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MARKETING FEATURE: PUBLIC RELATIONS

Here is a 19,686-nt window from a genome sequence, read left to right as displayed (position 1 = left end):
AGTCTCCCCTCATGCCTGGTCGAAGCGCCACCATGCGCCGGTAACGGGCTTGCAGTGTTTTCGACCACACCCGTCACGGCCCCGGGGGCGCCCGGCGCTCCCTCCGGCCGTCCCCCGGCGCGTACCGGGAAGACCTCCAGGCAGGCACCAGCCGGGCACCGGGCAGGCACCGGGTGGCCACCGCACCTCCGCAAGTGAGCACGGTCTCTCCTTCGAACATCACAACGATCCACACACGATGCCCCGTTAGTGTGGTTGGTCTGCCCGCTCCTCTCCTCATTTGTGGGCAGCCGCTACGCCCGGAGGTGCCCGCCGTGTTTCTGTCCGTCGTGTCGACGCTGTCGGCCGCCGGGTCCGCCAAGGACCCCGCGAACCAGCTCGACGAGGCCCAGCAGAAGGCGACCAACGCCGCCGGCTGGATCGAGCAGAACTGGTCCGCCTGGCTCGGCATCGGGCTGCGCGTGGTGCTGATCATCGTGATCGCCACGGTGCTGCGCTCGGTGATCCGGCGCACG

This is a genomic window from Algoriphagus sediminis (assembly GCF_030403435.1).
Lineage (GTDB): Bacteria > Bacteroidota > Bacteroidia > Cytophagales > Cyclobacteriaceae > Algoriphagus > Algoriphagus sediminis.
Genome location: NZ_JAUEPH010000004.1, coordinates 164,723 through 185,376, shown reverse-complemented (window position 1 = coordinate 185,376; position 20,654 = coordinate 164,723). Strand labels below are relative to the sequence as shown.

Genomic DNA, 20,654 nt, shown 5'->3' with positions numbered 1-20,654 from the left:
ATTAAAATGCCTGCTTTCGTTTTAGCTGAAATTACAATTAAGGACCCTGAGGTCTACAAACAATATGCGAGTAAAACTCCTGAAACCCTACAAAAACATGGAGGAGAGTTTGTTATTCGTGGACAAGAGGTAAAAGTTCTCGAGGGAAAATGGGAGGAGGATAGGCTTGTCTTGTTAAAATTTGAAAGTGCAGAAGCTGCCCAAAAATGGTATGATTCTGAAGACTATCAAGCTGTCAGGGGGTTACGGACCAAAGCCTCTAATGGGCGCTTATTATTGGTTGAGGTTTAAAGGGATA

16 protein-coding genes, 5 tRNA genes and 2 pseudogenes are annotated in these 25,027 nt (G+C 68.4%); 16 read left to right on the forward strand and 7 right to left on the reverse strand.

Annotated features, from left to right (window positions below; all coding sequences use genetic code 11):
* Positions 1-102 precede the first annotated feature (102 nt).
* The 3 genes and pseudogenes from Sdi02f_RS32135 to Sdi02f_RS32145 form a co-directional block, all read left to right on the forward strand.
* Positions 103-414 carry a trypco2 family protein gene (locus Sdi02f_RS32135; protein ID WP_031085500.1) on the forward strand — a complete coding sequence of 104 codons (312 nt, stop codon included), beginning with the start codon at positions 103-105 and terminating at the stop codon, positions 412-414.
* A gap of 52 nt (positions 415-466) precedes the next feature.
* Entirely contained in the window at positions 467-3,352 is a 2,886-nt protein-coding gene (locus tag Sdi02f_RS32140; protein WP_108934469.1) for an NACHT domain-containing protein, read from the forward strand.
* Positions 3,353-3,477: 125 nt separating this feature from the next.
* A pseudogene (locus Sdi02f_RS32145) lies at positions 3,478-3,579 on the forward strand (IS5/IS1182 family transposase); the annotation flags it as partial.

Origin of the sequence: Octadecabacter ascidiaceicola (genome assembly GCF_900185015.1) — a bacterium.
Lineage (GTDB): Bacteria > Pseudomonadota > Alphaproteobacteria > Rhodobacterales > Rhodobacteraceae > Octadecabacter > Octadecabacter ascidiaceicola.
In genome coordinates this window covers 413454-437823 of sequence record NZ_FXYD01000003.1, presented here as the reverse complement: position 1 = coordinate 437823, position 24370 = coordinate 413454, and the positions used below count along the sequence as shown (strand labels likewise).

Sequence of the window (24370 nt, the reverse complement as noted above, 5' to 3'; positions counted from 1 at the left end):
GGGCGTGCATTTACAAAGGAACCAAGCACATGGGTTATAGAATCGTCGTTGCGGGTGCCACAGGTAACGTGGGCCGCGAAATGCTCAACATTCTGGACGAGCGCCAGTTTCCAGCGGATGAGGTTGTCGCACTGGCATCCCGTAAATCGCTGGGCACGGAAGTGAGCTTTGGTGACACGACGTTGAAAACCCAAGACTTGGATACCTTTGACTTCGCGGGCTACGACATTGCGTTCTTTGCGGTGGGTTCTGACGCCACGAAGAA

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Corporate affairs, as a practice, currently stands smack-dab in the middle of a technological and paradigm shift. While the way it has been defined and practised has taken shape to evolve and adapt to new technologies, corporate affairs departments work differently across various sectors to reach a similar end goal: communicating a message effectively to the right audience. In today’s open-source and always-on world, communications is a skill that has taken centre stage. The practice of corporate affairs holds the main responsibility for everything related to internal and external communications, government relations, PR and public policy; now corporate affairs includes an added challenge of relaying those messages in various channels to accommodate the business’ inevitable leap into digital. The evolution of corporate affairs Christopher Samuel, director of corporate engagement for Monsanto, Asia Pacific, explains the three significant changes taking place in the realm of corporate affairs: 1. The traditional model of stakeholder engagement is dead. Historically, commercial and corporate affairs leadership put their organisations (self) at the centre of the ecosystem, and mapped and engaged stakeholders with themselves at the centre. The reality is the citizen/customer/consumer is at centre of a large ecosystem consisting of several organisations and stakeholders. Commercial and corporate affairs leadership need to humbly acknowledge their organisation’s position within this larger ecosystem and engage in relation to it. 2. Realigned thinking based on five core areas. Corporate affairs leaders need to think and act critically on five core areas: Purpose (of the organisation on the planet), policy, products/services, partnerships, people leadership and development. According to Samuel, the most successful corporate affairs professionals seem to be the ones able to think and act critically on these five core areas. 3. Organisational rejig The execs leading talent and human resources should be tasked to ensure each member of their teams are the right culture fit for the organisation. Hires should be highly engaged and demonstrate agility and high performance in a rapidly evolving